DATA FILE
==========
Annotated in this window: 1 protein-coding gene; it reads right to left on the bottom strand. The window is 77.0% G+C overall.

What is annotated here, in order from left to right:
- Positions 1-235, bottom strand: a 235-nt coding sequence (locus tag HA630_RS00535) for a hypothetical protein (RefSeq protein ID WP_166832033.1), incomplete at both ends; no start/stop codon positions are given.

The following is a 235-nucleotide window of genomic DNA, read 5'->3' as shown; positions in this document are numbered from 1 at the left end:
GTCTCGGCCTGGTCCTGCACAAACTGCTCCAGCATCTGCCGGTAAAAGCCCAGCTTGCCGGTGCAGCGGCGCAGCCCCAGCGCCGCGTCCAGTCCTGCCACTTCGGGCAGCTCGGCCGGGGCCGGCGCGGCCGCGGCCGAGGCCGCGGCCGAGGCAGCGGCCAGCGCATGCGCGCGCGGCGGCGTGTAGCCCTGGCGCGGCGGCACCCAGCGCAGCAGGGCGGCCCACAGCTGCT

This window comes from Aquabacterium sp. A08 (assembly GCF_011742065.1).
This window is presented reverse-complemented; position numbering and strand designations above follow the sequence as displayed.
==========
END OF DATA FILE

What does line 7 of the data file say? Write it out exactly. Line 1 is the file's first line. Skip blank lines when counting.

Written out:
This window is presented reverse-complemented; position numbering and strand designations above follow the sequence as displayed.